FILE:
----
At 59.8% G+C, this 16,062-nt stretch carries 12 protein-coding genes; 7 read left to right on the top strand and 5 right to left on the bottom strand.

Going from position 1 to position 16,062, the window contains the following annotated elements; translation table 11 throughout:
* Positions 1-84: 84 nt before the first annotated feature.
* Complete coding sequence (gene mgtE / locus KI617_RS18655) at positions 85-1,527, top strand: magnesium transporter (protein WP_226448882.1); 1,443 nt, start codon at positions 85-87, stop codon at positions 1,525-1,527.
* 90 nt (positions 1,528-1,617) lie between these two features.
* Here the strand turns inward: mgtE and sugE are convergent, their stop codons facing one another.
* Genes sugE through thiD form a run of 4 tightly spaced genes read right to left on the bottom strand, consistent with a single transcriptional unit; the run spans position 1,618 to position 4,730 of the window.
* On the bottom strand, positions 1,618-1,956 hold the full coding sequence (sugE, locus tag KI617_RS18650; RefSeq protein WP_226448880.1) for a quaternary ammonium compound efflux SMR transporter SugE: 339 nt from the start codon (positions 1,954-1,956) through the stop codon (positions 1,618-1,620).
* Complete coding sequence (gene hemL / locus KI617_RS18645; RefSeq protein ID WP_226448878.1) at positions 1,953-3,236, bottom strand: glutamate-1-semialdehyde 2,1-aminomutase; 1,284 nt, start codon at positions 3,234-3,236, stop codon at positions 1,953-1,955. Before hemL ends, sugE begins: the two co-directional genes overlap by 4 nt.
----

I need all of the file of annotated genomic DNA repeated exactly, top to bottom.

At 59.8% G+C, this 16,062-nt stretch carries 12 protein-coding genes; 7 read left to right on the top strand and 5 right to left on the bottom strand.

Going from position 1 to position 16,062, the window contains the following annotated elements; translation table 11 throughout:
* Positions 1-84: 84 nt before the first annotated feature.
* Complete coding sequence (gene mgtE / locus KI617_RS18655) at positions 85-1,527, top strand: magnesium transporter (protein WP_226448882.1); 1,443 nt, start codon at positions 85-87, stop codon at positions 1,525-1,527.
* 90 nt (positions 1,528-1,617) lie between these two features.
* Here the strand turns inward: mgtE and sugE are convergent, their stop codons facing one another.
* Genes sugE through thiD form a run of 4 tightly spaced genes read right to left on the bottom strand, consistent with a single transcriptional unit; the run spans position 1,618 to position 4,730 of the window.
* On the bottom strand, positions 1,618-1,956 hold the full coding sequence (sugE, locus tag KI617_RS18650; RefSeq protein WP_226448880.1) for a quaternary ammonium compound efflux SMR transporter SugE: 339 nt from the start codon (positions 1,954-1,956) through the stop codon (positions 1,618-1,620).
* Complete coding sequence (gene hemL / locus KI617_RS18645; RefSeq protein ID WP_226448878.1) at positions 1,953-3,236, bottom strand: glutamate-1-semialdehyde 2,1-aminomutase; 1,284 nt, start codon at positions 3,234-3,236, stop codon at positions 1,953-1,955. Before hemL ends, sugE begins: the two co-directional genes overlap by 4 nt.